financial planner Stephen Zelcer
Should you accelerate payments towards your mortgage (or any other debt)?

Should you accelerate payments towards your mortgage (or any other debt)?

I see people do this all the time, especially in the pre-retirement group.
Many people are uncomfortable having any debt, including their mortgage, and they are driven to enter retirement “debt free.”
To rid themselves of debt they make additional payments of principle each month, on top of the regular monthly mortgage payment.

Is that a good move?

It depends.
Debt has a cost. You have to pay back what you borrowed (the principle), but you also need to pay interest. So, the cost of debt is the interest. If you reduce your principle, you will reduce your loss of interest. If you do not reduce the principle, the debt will cost you more interest.
To say it differently, every dollar you use to pay off your debt is providing you a financial benefit in the form of avoiding the cost of interest. This financial benefit is your RATE OF RETURN on paying down your debt.
Let me illustrate with two similar scenarios:

Scenario 1: You invest $100 into a vehicle that grows at a rate of 10% per year. After a year you will have your original $100 plus $10. In this case your financial benefit is obvious – it’s the $10 gain, which is a 10% rate of return.

Scenario 2: You BORROW $100 with an annual interest rate of 10%. After a year you will owe the original $100 plus $10. By paying $100 towards this debt your financial benefit is less obvious, but nonetheless the benefit is the $10 in interest you avoided. So, paying the $100 yielded you a $10 value – that’s also a 10% rate of return!
Thus we see, paying off debt provides a quantifiable rate of return.

What is the rate of return you get by paying down your debt?

The rate of return you earn by avoiding the interest charge is the interest rate that you avoided. If you have debt that charges you 10%, by avoiding that interest charge you got yourself a 10% rate of return. If you have debt that charges you 19.99%, by avoiding that interest charge you got yourself a 19.99% rate of return. If you have debt that charges you only 3%, by avoiding that interest charge you got yourself a 3% rate of return.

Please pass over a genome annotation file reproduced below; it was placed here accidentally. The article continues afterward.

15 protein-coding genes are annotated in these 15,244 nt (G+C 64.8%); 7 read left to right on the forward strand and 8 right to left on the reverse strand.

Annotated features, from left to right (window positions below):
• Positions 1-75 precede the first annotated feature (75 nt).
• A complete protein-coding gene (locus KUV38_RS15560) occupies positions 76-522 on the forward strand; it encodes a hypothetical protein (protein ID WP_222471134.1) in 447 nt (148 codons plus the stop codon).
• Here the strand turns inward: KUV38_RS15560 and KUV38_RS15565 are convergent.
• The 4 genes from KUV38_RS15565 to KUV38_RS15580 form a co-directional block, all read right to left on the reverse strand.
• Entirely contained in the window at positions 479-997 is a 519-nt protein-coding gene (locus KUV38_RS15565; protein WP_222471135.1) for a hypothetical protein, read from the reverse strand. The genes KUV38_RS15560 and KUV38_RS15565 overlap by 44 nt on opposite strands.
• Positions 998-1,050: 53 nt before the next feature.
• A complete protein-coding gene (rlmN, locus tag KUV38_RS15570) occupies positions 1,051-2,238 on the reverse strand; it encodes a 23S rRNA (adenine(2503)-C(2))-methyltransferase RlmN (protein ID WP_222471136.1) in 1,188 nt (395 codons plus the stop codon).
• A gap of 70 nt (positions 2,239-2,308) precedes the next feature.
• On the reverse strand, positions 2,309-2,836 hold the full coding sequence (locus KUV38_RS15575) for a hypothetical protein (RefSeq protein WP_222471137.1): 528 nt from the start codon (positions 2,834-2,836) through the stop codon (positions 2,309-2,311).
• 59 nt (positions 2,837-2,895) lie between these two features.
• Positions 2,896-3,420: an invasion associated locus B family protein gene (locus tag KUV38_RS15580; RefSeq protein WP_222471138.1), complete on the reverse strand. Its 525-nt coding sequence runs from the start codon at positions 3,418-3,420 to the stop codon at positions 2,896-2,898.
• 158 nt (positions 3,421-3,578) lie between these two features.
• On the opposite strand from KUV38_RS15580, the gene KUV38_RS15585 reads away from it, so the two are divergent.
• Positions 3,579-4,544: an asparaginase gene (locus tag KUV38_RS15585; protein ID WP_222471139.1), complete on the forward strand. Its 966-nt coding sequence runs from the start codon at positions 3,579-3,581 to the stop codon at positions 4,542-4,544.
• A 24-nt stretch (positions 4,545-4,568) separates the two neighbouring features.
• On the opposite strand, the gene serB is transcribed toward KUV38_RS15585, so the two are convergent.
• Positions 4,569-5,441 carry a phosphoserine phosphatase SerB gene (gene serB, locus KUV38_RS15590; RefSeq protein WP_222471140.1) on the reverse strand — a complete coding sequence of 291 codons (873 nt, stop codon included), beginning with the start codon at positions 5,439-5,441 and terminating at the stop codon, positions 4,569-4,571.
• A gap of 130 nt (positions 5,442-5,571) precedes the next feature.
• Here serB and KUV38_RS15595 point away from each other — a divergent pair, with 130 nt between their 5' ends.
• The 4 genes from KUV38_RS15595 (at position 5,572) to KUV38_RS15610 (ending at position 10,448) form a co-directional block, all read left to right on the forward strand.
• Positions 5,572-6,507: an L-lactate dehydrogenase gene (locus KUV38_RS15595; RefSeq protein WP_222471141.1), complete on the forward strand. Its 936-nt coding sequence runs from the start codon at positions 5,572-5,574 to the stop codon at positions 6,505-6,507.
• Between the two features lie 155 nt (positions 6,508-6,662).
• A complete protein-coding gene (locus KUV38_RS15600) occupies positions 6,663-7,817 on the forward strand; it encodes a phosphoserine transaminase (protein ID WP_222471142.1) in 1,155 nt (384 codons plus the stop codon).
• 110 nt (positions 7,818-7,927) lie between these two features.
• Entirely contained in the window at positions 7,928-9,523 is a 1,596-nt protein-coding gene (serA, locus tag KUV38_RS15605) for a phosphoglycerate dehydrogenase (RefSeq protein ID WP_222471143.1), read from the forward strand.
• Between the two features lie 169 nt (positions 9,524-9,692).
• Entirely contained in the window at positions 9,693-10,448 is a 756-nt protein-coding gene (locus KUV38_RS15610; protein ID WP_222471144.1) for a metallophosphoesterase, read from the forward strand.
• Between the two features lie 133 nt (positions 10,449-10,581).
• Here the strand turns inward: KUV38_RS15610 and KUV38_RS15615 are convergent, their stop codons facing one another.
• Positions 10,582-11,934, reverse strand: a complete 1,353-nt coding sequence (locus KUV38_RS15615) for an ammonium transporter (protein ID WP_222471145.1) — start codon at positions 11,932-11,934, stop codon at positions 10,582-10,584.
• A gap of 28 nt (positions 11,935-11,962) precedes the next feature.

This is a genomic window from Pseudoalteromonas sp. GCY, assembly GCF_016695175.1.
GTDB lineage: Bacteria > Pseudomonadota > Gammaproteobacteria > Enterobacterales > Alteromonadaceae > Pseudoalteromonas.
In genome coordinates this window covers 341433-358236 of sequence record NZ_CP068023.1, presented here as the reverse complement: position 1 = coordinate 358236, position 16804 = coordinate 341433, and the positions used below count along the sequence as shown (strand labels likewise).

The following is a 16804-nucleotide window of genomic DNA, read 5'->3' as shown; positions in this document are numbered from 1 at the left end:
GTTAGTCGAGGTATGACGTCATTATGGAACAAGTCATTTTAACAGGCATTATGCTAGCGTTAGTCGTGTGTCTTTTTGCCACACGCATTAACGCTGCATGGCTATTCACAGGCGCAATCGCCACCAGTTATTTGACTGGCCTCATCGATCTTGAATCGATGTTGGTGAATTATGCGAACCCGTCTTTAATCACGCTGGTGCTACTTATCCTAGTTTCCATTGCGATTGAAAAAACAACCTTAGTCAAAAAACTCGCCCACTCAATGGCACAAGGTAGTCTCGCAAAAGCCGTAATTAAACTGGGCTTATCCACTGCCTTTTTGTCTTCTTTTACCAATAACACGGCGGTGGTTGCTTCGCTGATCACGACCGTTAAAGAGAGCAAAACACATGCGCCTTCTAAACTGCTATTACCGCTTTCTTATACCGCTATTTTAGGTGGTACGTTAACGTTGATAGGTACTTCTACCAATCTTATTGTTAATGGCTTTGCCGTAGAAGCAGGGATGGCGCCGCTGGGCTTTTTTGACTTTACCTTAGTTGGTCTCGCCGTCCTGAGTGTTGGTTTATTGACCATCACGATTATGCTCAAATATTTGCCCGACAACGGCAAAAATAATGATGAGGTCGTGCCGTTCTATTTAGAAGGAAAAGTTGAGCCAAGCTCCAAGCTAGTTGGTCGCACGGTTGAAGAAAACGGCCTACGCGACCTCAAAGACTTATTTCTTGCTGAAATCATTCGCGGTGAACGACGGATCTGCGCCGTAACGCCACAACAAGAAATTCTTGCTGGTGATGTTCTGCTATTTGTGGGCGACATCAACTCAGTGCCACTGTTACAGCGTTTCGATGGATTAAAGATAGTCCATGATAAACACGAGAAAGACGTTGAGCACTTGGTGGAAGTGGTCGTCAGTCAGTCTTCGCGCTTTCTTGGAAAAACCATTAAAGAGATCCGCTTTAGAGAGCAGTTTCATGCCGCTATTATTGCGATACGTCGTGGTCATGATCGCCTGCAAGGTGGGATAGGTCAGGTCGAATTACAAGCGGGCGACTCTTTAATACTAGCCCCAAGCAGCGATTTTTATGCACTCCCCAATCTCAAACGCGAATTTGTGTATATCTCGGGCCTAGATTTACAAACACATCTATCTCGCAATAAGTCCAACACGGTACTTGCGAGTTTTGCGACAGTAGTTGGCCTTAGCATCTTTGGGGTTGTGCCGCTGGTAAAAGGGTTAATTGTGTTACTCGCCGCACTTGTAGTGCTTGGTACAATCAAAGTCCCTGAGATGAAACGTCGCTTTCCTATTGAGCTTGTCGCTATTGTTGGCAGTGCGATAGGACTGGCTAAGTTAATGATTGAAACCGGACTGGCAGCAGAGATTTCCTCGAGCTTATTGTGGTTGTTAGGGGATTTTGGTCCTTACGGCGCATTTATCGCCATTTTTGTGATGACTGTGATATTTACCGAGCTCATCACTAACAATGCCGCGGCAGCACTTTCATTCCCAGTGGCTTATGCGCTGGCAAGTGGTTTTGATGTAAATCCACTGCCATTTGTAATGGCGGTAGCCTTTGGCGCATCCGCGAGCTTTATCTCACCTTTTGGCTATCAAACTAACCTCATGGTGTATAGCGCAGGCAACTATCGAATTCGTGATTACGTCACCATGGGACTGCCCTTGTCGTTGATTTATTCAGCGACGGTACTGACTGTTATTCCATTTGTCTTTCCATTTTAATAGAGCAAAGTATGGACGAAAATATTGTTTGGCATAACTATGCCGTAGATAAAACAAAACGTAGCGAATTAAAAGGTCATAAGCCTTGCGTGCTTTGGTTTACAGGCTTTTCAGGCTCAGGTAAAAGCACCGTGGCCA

With that in mind let’s reword our question: Should you invest in your debt or should you invest in some other vehicle?

The answer obviously depends on what your debt’s interest rate is compared to what you could get elsewhere. Is the rate of return on your debt better than the rate of return you’d get elsewhere?
If your mortgage interest rate is 4%, and you accelerate payments towards your mortgage, you will have earned a 4% return on that accelerated payment. That’s better than a checking or savings account which will only grow at a rate of 1% (or less!), and it’s even better than the current G-fund yield of less than 2%. But it’s not as much as the F, C, S & I funds which yielded more than 4% over the past few years.

There are a couple more benefits to not accelerating your mortgage payments:
You preserve a tax deduction for your mortgage interest (for those who itemize their deductions).
You get a dual investment benefit.
By “dual investment benefit” I mean you now have two assets appreciating – the Real Estate that you purchased with the mortgage, and your cash which, instead of being used to accelerate payments on your mortgage, you could invest elsewhere.

Your real estate can appreciate, and your cash can appreciate. That’s a dual investment benefit!

I realize that you would get the real estate appreciation even if you did accelerate your mortgage, however once you make that accelerated payment, those monies are “invested” in the real estate and can no longer be invested elsewhere! Had you not accelerated those payments you would have the ability to invest that money, and thus have two appreciating assets. If just one of those assets outpaces the mortgage, you are coming out ahead of the game. (If both assets outpace the mortgage, you are seriously accelerating the growth of your net worth!)

Are you following me? If you are, you’ll notice that this also answers another popular question for pre-retirees (and even younger folks); When buying a new home, is it better to pay cash (ie. use the equity from the sale of your previous home, or use whatever money you have available) and avoid/minimize a mortgage, or is it better to have a mortgage and invest the money elsewhere?
If you’ve been following my thinking, you’ll see that here, too, having the mortgage provides you with:
The mortgage interest tax deduction.
The dual investment benefit. You now have two assets appreciating – the Real Estate that you purchased with the mortgage, and your cash which you could invest elsewhere.

As always, I wish you much success!
Stephen

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